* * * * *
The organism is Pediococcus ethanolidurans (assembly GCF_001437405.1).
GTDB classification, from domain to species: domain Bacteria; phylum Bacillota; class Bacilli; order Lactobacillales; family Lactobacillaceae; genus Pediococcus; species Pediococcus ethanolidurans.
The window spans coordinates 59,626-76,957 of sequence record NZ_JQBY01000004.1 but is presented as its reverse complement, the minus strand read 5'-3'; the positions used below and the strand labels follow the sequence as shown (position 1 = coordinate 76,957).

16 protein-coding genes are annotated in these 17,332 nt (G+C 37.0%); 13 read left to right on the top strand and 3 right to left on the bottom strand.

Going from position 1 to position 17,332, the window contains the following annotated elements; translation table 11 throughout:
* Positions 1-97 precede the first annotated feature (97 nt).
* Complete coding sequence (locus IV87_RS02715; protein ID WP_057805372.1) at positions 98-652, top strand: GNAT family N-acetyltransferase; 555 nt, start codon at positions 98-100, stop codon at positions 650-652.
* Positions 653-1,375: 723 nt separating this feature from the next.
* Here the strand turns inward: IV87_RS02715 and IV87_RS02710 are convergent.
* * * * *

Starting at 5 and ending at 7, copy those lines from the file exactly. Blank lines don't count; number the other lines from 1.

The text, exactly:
Going from position 1 to position 17,332, the window contains the following annotated elements; translation table 11 throughout:
* Positions 1-97 precede the first annotated feature (97 nt).
* Complete coding sequence (locus IV87_RS02715; protein ID WP_057805372.1) at positions 98-652, top strand: GNAT family N-acetyltransferase; 555 nt, start codon at positions 98-100, stop codon at positions 650-652.